April 15, 1952
FIVES ET AL. APPEAL OF COAL OPERATORS CAS. CO.
J. Webster Jones, Philadelphia, for appellant.
M. Robert Beckman, Philadelphia, for appellee.
Before Rhodes, P. J., and Hirt, Reno, Dithrich, Ross, Arnold and Gunther, JJ.
[ 170 Pa. Super. Page 565]
Claimant, a painter, sprained his back and both ankles as the result of an accidental fall which occurred on July 22, 1949. An open agreement was entered into under which compensation was paid until November 14, 1949, the date claimant returned to work. A final
[ 170 Pa. Super. Page 566]
receipt was executed on November 22, 1949. Except for a lay-off of about ten weeks, during which time he received unemployment compensation, claimant worked steadily until June 27, 1950. On July 7, 1950, he petitioned the Workmen's Compensation Board to set aside the final receipt under § 434 of the Workmen's Compensation Act, as last amended by the Act of June 21, 1939, P.L. 520, § 1, 77 P.S. § 1001, for the following reason: '[W]hile I returned to work, I continued to work under great difficulty due to pain in back. Had to stop work on June 27th, 1950, as I could not stand the pain any longer.'
The referee's order dismissing the petition was affirmed by the board, which stated in its opinion: 'We find no fraud, coercion or mistake of law or fact, under the Workmen's Compensation Act. Since claimant's petition was filed within one year from the date of the final receipt, if disability from the accident had recurred, we could so find and the final receipt would automatically disappear. We find insufficient evidence, however, of any recurrence of disability attributable to the accident. Claimant had an aggravation of his osteoarthritis, but this condition subsided. When his back against pained him, it was due to the heavy work he was doing and not due to the accident.'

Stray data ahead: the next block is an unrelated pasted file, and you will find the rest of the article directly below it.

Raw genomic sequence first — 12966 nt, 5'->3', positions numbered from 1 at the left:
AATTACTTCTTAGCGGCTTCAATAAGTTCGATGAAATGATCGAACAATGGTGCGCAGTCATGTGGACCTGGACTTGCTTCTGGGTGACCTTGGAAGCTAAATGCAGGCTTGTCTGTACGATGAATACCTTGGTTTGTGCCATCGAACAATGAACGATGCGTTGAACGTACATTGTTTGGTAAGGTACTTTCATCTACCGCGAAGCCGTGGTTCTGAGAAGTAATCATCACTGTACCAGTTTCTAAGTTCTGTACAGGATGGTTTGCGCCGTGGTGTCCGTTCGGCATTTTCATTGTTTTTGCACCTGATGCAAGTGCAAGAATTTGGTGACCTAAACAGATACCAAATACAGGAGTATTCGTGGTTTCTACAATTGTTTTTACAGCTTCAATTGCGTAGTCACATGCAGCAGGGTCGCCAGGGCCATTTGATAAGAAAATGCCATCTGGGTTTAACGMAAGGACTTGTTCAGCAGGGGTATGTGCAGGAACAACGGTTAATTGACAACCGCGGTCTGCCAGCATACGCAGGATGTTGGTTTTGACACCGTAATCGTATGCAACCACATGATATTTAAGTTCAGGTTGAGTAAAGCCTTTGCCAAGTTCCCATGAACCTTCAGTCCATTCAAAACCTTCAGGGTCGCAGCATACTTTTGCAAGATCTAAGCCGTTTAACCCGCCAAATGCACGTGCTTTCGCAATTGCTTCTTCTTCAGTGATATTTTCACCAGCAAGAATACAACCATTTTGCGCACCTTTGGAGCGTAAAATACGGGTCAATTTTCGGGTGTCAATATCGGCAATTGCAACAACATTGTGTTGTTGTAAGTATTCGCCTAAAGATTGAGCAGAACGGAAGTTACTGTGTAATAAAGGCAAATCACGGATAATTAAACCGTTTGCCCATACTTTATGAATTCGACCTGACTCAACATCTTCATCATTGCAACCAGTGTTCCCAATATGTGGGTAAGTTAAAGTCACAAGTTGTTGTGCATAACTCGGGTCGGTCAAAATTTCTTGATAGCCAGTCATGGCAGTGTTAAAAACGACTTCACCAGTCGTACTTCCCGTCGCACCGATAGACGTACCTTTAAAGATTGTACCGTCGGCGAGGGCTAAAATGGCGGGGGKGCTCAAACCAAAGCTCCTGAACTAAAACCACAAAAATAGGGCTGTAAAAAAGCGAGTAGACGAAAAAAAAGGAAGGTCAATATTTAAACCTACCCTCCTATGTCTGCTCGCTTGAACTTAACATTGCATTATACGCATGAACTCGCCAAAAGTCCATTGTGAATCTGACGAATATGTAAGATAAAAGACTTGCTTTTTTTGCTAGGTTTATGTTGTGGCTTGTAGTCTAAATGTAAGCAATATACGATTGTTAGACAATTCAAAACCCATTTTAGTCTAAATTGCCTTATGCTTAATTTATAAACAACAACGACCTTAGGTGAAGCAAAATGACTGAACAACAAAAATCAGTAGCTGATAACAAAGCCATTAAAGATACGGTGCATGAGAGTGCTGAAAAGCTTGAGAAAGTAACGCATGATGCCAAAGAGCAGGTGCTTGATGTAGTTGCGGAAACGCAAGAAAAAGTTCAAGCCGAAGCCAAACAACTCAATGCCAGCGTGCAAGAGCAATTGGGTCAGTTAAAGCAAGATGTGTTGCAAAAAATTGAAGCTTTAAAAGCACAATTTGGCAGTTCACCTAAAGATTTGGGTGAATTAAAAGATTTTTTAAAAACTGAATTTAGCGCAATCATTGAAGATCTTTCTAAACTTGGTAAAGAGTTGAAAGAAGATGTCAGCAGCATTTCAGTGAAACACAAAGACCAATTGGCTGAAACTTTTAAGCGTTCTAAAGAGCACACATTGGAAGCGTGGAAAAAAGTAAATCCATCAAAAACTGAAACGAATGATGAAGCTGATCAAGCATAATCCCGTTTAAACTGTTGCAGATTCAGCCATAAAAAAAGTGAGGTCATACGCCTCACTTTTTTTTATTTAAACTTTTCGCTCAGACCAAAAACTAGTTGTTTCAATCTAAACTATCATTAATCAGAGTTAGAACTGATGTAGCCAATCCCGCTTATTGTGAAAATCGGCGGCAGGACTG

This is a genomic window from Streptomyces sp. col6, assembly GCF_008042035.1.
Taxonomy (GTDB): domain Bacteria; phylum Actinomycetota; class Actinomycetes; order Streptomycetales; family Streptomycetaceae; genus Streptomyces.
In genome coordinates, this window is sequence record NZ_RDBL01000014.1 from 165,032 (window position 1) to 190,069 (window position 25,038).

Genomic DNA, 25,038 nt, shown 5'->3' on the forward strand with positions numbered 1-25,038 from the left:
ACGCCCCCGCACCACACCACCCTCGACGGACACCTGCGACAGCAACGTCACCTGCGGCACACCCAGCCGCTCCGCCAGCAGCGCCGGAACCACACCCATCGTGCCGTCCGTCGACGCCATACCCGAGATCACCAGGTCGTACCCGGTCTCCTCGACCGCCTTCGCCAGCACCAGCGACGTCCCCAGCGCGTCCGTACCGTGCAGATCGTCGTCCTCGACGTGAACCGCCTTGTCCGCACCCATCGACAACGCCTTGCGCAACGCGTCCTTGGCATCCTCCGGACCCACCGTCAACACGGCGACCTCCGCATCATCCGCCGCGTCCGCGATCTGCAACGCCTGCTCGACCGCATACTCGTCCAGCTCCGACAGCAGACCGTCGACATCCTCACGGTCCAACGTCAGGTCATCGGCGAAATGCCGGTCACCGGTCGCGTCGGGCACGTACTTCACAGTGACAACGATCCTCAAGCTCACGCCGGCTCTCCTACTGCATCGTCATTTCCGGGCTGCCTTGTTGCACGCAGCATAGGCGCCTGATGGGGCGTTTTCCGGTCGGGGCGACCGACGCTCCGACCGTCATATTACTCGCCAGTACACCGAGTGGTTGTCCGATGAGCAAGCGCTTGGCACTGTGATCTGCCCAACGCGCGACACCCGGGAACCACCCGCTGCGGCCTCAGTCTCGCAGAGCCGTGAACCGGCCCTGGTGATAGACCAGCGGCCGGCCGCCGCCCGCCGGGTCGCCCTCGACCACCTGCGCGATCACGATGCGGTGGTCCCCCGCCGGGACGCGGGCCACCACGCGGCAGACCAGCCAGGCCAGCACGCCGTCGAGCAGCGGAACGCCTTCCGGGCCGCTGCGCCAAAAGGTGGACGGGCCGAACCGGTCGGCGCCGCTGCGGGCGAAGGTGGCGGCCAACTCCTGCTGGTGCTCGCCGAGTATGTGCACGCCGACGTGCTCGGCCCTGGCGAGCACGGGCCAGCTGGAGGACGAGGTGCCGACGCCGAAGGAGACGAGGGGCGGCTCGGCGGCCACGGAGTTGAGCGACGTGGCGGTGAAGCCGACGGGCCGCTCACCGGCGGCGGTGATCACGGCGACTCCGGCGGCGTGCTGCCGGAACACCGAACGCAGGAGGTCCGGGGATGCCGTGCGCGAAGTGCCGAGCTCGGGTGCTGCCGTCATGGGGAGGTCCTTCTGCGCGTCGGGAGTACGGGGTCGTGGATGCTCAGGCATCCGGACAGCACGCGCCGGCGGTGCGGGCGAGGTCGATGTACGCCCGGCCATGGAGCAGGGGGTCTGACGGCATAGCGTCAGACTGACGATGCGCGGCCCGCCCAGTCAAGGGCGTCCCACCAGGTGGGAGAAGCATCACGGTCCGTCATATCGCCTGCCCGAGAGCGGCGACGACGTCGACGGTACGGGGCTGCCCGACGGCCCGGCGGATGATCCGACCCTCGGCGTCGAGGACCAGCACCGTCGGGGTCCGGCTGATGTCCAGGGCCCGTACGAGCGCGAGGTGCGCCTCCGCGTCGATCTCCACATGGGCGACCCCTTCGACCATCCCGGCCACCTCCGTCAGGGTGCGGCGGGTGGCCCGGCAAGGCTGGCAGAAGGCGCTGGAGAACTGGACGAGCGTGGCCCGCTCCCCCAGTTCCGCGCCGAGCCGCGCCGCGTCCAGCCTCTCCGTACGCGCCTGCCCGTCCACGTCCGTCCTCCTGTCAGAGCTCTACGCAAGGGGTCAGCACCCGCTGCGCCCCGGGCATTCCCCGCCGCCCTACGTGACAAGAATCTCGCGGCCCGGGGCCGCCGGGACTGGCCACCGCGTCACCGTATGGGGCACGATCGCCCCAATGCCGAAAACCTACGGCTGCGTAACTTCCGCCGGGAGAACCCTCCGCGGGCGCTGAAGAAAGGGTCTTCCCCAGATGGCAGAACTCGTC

The court below affirmed the board's findings with respect to the execution of the final receipt but, nevertheless, referred the case back to the board with directions to determine the extent of claimant's disability as of June 27, 1950, and to award compensation as provided by law. This action of the court was predicated on its belief that the board misconstrued claimant's medical testimony and on its resultant conclusion that it could not sustain the findings of the board that the aggravation of claimant's osteoarthritis had subsided and that the recurring pain was due to heavy work and
[ 170 Pa. Super. Page 567]
not due to the accident. The court, after quoting from the testimony of claimant's medical witness, Dr. John W. Lachman, concluded: 'We thus have a clear statement that claimant's disability never ceased and that the recurrence of which he complains is in reality an increase of disability due to the heavy work he was doing. His partial disability at least remains * * *.'
Although the petition requested relief only under § 434 of the Act, it was not improper for the board and the court below to consider it as requesting relief under the second paragraph of § 413*fn1 of the Act, 77 P.S. § 772*fn2 We are, however, of one mind that it was error for the court below to reverse the board's decision that the evidence did not warrant the granting of relief under that paragraph.
In a proceeding to reinstate compensation under paragraph 2 of § 413 the degree of proof required to overthrow the effect of a final receipt is the same as that required in a proceeding under § 434. The burden is on the claimant to prove his case by precise and credible evidence which must be of a more definite and specific nature than that upon which initial compensation is based: Eberst v. Sears Roebuck & Co., 334 Pa. 505, 510, 511, 6 A.2d 577. In the instant case, as the learned judge below correctly pointed out, 'The
[ 170 Pa. Super. Page 568]